Many years ago (when Germany was still split in
two parts) I got an optical experiments set from
"the other side". This set was a real treasure
chest, among other things you could create a
stereo slide viewer from two single slide viewers.
And there was one stereo slide of an amazing
quality that you could watch with this.
Some years later I managed to buy a "Viewmaster", a small
device to watch very small slides that are arranged on
a disc of paper. The disc is rotated so that you can
always see a pair of stereo slides through the lenses.
This is also one of the very old (and quite famous)
examples of stereo photography.
I had the idea that it should be relatively easy to
create such stereo slides, well, at least they are just two
photos that were taken with two cameras mounted in the
distance between the human eyes. After a short search
in the internet I knew two more things:
Here I will present the common techniques,
publish some do-it-yourself descriptions and
give you some practical hints on how to create good
- I was not the first to have this idea.
- There are many more possible solutions to
create stereo images, each of them in its own
range of costs and quality.
The three dimensional impression that we get when
we look into a landscape arises from the evaluation of
information from both of the images that we see with
our two eyes. The brain evaluates each single images
as well as the differences between them. Even from having
a look at one single picture we can gather information
about the depth. The following hints are evaluated by
the brain to extract this information:
The density (or the size) of the single objects on the
picutre. With an increasing distance from our point of view
the objects look smaller. Also the distances between to
far away objects seem to be smaller. This leads to the
impression that far away areas are far more dense and
compressed. The image to the right show this effect.
Parallaxis of Movement:
If you move your head then the images of nearby objects
move faster over your retina than those of far away
objects. With a growing distance the movement seems to
slow down (for example if you look out of your driving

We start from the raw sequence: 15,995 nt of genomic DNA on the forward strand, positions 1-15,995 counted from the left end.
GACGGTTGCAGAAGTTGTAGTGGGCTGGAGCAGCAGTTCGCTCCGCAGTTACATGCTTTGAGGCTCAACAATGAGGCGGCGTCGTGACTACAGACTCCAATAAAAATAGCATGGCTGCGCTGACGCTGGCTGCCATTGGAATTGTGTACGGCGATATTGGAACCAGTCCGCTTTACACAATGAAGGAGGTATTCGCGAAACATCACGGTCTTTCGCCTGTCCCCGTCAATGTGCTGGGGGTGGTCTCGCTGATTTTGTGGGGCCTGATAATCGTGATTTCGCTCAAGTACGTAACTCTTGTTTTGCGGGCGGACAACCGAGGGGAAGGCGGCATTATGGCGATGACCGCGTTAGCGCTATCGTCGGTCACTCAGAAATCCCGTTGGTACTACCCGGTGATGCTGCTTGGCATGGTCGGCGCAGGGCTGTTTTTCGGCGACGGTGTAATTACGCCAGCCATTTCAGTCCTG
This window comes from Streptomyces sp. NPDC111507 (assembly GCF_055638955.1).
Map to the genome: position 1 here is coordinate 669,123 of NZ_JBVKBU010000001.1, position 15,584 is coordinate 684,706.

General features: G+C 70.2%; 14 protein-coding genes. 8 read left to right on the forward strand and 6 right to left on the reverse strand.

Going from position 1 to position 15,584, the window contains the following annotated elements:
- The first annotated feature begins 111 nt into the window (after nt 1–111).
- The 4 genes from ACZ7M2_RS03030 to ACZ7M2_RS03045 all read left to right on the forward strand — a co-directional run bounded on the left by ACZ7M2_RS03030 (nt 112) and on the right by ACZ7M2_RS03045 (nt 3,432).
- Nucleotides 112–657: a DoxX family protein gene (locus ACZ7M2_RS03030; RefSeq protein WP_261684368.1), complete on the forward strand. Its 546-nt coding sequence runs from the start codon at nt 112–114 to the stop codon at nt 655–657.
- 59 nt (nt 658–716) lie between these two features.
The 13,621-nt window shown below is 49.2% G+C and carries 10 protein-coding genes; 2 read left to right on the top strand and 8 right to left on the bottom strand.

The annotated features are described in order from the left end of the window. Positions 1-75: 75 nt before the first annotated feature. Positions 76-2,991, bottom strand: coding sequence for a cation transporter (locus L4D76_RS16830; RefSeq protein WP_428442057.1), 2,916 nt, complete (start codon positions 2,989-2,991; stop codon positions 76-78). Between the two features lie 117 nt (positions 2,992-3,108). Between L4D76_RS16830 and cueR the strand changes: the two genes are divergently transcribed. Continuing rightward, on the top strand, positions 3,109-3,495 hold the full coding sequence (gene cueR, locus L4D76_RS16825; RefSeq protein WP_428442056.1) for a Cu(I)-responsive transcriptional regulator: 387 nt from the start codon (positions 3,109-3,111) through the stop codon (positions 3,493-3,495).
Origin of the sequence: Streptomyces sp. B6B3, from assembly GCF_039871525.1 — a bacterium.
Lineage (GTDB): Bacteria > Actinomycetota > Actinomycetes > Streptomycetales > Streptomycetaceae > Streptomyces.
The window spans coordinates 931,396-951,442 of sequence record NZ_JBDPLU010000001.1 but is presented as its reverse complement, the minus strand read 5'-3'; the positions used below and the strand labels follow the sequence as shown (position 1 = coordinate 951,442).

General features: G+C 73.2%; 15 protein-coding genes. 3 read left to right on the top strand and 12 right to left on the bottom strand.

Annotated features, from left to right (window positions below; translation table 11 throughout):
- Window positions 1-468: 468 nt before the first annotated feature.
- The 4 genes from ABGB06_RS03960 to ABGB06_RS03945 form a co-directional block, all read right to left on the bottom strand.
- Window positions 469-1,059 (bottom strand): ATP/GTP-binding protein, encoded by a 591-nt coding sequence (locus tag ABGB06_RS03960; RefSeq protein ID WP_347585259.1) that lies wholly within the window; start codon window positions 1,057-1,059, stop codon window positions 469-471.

car). The evaluation of images that have been taken
after each other can provide information about the
distance to the shown objects. The picture to the right
shows two objects that are shifted in front of the
eyes. The angle between the both positions of the
nearby object is much bigger than the angle between
the far away one though the distance the objects have
been shifted is the same.
The differences between both single pictures provide an
essential part of the depth information of what we see.
The distance between the human eyes is usually about
6.5cm. If we watch some object we always see two
images from a slightly different point of view.
Each of them is a two dimensional image of the
environment so from each single picture we cannot
create a complete three dimensional representation.
But if you compare both single images you can
conclude some depth information from the differences
between both of them. The principle is the same as
with the parallaxis of movement but it is not
necessary to move the head because we already have
two images with a different viewpoint.
The upper image shows that the distance to both objects
can be derived from the different viewing angles
in the single images.
The second figure shows that a single image is not enough
to do this. Different distances to some objects can
produce the same viewing angle to a human eye (in this example
the left one). Only the other eye provides the missing
information that is necessary to estimate the distance
When viewing a single picture the parallaxis of movement
cannot be used to extract information of depth because the
two dimensional image does not change when we move our
head (holograms are special in this regard). The texture
gradient provides us even in this case with some information
about the depth of the scenery. But obviously this is
not enough to create the impression of a threedimensional
scene. Only the additional information of a second
image provides us with a realistic impression of depth.
But how can you get two slightly shifted images of the
same scene? There are many practical methods to
achieve this. These have very different levels of
limitations and costs so I will discuss some of them
Using one camera, shooting two images in a sequence: